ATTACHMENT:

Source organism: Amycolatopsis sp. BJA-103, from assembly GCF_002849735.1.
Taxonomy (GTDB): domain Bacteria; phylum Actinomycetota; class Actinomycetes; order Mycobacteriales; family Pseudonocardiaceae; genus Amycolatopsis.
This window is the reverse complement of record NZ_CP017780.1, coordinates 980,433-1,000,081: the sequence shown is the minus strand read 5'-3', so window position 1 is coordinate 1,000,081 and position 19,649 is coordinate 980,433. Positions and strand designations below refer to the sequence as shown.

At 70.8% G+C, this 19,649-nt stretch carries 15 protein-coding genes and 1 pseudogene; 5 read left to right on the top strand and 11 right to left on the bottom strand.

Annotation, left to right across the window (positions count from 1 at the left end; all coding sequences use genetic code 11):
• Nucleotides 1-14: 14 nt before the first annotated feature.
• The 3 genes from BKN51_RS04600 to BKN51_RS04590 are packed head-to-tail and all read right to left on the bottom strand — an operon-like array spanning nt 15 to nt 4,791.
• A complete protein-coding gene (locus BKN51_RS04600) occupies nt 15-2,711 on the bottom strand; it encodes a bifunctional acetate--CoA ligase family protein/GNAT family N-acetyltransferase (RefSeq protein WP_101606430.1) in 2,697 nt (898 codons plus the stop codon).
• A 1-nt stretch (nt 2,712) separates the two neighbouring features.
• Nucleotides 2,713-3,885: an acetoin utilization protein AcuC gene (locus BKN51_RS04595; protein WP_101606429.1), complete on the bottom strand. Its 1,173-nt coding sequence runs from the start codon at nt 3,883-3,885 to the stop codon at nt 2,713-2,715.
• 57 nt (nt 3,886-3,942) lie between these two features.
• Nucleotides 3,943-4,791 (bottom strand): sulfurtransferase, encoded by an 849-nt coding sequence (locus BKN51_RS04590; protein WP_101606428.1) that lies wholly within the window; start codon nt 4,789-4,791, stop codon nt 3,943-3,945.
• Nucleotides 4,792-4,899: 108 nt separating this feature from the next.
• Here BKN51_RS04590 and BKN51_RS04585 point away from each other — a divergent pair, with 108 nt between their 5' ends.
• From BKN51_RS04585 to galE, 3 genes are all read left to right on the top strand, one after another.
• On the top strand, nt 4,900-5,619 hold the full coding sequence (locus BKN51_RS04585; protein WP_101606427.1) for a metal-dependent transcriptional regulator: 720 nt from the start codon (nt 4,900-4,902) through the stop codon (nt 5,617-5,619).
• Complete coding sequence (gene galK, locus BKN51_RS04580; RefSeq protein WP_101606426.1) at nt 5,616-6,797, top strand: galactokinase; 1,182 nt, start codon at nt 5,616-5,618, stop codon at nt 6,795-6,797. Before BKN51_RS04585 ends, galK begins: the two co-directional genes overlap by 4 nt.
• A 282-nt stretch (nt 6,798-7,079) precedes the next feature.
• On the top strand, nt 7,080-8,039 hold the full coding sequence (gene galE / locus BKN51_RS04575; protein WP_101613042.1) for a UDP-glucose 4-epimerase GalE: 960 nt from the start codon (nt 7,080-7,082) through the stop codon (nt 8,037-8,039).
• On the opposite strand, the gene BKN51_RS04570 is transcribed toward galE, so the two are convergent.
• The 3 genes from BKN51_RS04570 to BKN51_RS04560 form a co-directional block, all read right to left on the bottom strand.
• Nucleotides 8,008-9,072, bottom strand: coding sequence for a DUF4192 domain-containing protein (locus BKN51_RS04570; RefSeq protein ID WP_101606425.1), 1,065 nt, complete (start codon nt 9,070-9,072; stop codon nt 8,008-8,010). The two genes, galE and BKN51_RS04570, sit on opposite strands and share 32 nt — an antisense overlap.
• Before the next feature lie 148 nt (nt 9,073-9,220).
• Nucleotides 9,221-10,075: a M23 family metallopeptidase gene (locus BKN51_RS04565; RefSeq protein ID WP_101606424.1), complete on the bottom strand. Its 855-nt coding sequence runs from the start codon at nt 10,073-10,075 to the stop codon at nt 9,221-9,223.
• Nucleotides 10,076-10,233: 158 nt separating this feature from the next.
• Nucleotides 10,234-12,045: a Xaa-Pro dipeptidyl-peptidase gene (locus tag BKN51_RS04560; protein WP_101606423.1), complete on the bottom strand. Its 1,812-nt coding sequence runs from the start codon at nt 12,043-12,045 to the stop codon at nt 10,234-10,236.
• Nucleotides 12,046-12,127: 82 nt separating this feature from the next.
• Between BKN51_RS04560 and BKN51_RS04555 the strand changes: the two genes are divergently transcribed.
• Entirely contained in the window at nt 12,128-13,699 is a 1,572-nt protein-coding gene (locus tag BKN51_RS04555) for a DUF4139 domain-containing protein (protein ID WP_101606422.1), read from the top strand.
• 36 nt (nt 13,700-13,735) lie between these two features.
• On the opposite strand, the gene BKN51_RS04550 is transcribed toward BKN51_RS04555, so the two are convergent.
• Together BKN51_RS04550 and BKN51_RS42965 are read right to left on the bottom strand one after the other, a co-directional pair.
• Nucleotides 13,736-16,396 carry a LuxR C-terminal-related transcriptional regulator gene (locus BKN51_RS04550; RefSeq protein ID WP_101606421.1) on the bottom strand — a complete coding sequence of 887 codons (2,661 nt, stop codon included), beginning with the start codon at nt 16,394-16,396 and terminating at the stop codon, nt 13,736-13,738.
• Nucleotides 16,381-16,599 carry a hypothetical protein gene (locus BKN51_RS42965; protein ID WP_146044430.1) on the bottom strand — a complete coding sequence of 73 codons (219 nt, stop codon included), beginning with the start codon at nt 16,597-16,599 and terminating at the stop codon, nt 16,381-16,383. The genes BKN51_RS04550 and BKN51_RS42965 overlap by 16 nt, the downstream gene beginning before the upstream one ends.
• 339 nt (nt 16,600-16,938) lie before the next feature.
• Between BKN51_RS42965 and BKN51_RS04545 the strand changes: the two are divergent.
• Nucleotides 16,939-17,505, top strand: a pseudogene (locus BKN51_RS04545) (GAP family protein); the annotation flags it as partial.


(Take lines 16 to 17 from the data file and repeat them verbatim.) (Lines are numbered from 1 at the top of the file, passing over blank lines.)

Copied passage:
• On the top strand, nt 4,900-5,619 hold the full coding sequence (locus BKN51_RS04585; protein WP_101606427.1) for a metal-dependent transcriptional regulator: 720 nt from the start codon (nt 4,900-4,902) through the stop codon (nt 5,617-5,619).
• Complete coding sequence (gene galK, locus BKN51_RS04580; RefSeq protein WP_101606426.1) at nt 5,616-6,797, top strand: galactokinase; 1,182 nt, start codon at nt 5,616-5,618, stop codon at nt 6,795-6,797. Before BKN51_RS04585 ends, galK begins: the two co-directional genes overlap by 4 nt.